School districts in the Tracy area are trying a variety of approaches to reopen safely next month even as COVID-19 case counts rise here and across the state and country.
Tracy Unified School District, the largest local district, plans to open schools with a traditional five-day schedule Aug. 11, though families can opt instead for at-home independent study programs.
Some other local districts are outlining schedules that reduce the number of students in classrooms by dividing their learning time between campus and home.
Lammersville Unified School District: AM/PM hybrid schedule
Families in Mountain House will likely choose between half days on campus or all-online virtual alternatives for the new school year starting Aug. 13.
The hybrid plans for 2020-21 are up for approval Monday at a special 7 p.m. meeting of the Lammersville Unified School District Governing Board.
The proposed in-person schedule for kindergarten through eighth grade would see each student assigned to a morning or afternoon start for four or five days a week to allow for social distancing with smaller classes.
Parents who aren’t ready to send their children back to campus can opt for an at-home Virtual Learning Academy. The deadline to apply is July 24.
At Mountain House High School, students will either attend in person on a hybrid schedule or register for the online pathway by July 24.
More information about the virtual options is available on the district website, www.lammersvilleschooldistrict.net, under Schools (grades K-8); and the high school website, mhhs.lammersvilleschooldistrict.net, under Academics (grades 9-12).
Tracy Learning Center: 2 days on campus, 3 days at home
Tracy Learning Center expects to start school Aug. 3 using a hybrid plan in which kindergartners through 12th graders will go to campus two days of each week, attend class online one day, and work independently at home the other two days.
The charter school’s board approved three plans for the 2020-21 school year, including the hybrid Plan 2.
If the public health situation worsens dramatically and the state requires schools to remain closed, Tracy Learning Center will pull back to Plan 1, the all-virtual model it used for the end of the 2019-20 school year. The school would then check out technology to families that needed it, and students would meet with their teachers virtually, receive some instruction online, and have assignments to complete on their own at home.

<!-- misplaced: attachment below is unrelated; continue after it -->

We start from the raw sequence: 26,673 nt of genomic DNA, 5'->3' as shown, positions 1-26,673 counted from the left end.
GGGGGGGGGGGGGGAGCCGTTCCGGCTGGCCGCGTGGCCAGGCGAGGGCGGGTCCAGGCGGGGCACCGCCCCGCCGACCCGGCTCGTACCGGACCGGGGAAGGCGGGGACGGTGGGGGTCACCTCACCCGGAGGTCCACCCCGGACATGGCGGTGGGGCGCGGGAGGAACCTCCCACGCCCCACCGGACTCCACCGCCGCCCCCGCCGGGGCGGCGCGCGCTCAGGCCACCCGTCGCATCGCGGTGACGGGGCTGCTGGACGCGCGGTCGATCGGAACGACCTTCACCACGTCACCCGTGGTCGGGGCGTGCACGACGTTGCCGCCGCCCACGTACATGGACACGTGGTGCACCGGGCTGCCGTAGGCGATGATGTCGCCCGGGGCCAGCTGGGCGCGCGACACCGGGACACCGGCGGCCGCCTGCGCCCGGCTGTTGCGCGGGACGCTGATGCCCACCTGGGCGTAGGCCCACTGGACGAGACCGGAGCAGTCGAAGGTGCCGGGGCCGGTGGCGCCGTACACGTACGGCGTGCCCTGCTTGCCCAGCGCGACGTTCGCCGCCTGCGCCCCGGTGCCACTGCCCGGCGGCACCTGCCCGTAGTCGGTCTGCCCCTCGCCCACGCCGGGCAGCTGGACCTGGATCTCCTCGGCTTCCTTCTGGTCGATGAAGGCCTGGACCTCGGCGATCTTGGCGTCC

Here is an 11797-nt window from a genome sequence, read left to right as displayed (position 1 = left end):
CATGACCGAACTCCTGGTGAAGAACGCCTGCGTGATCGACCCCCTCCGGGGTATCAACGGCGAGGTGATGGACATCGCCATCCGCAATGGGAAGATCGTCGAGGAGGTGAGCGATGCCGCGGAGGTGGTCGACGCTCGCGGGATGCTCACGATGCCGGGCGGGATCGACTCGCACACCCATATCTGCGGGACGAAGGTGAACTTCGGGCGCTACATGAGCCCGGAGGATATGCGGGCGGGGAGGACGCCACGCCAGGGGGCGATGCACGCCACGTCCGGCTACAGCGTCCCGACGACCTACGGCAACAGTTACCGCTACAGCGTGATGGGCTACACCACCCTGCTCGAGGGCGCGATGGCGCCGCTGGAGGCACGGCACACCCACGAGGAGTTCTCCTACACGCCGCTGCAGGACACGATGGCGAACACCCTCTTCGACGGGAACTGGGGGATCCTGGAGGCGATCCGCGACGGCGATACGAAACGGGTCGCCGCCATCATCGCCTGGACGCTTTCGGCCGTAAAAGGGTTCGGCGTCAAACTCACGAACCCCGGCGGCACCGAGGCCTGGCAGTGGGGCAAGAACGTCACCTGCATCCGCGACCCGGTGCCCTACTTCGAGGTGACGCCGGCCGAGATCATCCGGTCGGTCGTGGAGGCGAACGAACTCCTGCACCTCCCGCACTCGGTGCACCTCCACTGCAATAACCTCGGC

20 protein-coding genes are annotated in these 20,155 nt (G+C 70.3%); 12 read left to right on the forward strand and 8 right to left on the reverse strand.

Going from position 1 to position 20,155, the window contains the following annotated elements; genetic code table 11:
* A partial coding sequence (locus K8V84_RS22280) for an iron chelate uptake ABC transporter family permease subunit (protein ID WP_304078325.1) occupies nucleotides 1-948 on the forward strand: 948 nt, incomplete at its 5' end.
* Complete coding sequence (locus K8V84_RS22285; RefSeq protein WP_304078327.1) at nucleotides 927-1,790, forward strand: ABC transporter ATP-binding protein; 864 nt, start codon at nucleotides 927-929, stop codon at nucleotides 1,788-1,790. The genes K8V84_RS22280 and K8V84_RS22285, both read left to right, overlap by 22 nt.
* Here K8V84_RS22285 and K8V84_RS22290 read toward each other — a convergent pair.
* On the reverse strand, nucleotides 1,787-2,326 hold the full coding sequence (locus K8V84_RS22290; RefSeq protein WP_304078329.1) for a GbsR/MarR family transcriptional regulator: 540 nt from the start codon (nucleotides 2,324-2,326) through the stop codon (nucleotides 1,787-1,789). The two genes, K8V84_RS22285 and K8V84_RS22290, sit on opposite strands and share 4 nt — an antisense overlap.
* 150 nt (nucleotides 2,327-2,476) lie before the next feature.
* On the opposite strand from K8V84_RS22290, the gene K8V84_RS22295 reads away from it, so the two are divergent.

Eventually, when all social distancing restrictions are lifted and public health agencies report a strong decline in COVID-19 cases and deaths, Tracy Learning Center will adopt Plan 3 and all students will return to a traditional school setting.
A number of special precautions will be required starting Aug. 3. Students and teachers will have their temperatures checked when they arrive and will wear masks all day. Backpacks will not be allowed, and all lunches and drinking water must be in disposable packaging.
The youngest children will be assigned a personal chair. Instead of changing classrooms, middle grade students will stay in one room and teachers will go to them. At the high school level, hallways will be marked for one-way traffic.
Tracy Learning Center expects to review the situation monthly and shift toward Plan 3 when conditions in San Joaquin County improve.
More details are online at tlccharterchatter.com.
Banta Elementary School District: 3 educational options
In a letter sent to parents in early June, Banta Elementary School District outlined three options for the new school year beginning Aug. 11.
The first option is a five-days-a-week schedule on campus at 22345 El Rancho Road, including after-school care. As a precaution against COVID-19, the school will add more hand-washing stations, check everyone’s temperature each morning, and allow but not require staff members and students to wear face coverings. Classroom groups will stay together and have limited contact with other groups, at least at the beginning of the year. Transportation is undecided because of social distancing concerns.
The second option is limited independent study at home for no more than 10 weeks. Students will receive weekly packets and turn them in at the end of the week for grading and scoring.
The third option is full-time home schooling for the entire school year through Banta’s new charter school. A parent would be the primary teacher with support from a teacher employed by Banta. The district would provide coursework, school supplies, a computer, and a printer-scanner for each family, along with a $500 curriculum allowance.
All students will be able to take part in field trips, sports, the new agriculture center and farm, and other school activities.
Bella Vista Christian Academy: ‘As normal as possible’
The K-8 private school that shares a campus with St. Paul’s Lutheran Church plans to resume classes full time Aug. 3.
A health policy document sent home to Bella Vista Christian Academy parents begins, “It is our desire that our children return to Bella Vista in a safe environment and continue student life as normal as possible.”
School employees, students and their parents will be checked for fever, cough and difficulty breathing when they arrive at school each day. Anyone who has symptoms — or lives with someone who does — must stay away until they are symptom-free at least three days. A 14-day isolation period will be required for anyone who tests positive for COVID-19.
In the classroom, teachers will remind students about physical distancing, frequent hand-washing and other precautions. The school will also provide each student with sleeve-style face coverings that must be worn around the neck as part of the school uniform and pulled up over the mouth and nose whenever distancing can’t be maintained.